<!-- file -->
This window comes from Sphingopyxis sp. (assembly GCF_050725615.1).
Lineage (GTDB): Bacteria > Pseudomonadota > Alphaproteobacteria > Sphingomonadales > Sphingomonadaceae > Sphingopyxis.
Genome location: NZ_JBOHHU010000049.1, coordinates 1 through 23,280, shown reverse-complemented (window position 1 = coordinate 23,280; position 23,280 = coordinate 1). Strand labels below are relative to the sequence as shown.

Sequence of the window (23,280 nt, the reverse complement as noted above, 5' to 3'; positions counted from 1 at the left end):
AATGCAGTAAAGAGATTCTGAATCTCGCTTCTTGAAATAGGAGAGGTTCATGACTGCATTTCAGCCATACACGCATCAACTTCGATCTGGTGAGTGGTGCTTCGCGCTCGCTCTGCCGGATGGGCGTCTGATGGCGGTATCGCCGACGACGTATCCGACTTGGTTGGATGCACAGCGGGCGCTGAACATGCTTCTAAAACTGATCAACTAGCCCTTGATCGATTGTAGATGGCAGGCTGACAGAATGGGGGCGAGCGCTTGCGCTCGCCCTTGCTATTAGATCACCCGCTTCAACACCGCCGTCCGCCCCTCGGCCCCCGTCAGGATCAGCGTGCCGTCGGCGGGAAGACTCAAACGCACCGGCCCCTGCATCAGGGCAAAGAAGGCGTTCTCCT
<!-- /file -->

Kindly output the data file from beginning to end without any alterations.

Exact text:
This window comes from Sphingopyxis sp. (assembly GCF_050725615.1).
Lineage (GTDB): Bacteria > Pseudomonadota > Alphaproteobacteria > Sphingomonadales > Sphingomonadaceae > Sphingopyxis.
Genome location: NZ_JBOHHU010000049.1, coordinates 1 through 23,280, shown reverse-complemented (window position 1 = coordinate 23,280; position 23,280 = coordinate 1). Strand labels below are relative to the sequence as shown.

Sequence of the window (23,280 nt, the reverse complement as noted above, 5' to 3'; positions counted from 1 at the left end):
AATGCAGTAAAGAGATTCTGAATCTCGCTTCTTGAAATAGGAGAGGTTCATGACTGCATTTCAGCCATACACGCATCAACTTCGATCTGGTGAGTGGTGCTTCGCGCTCGCTCTGCCGGATGGGCGTCTGATGGCGGTATCGCCGACGACGTATCCGACTTGGTTGGATGCACAGCGGGCGCTGAACATGCTTCTAAAACTGATCAACTAGCCCTTGATCGATTGTAGATGGCAGGCTGACAGAATGGGGGCGAGCGCTTGCGCTCGCCCTTGCTATTAGATCACCCGCTTCAACACCGCCGTCCGCCCCTCGGCCCCCGTCAGGATCAGCGTGCCGTCGGCGGGAAGACTCAAACGCACCGGCCCCTGCATCAGGGCAAAGAAGGCGTTCTCCT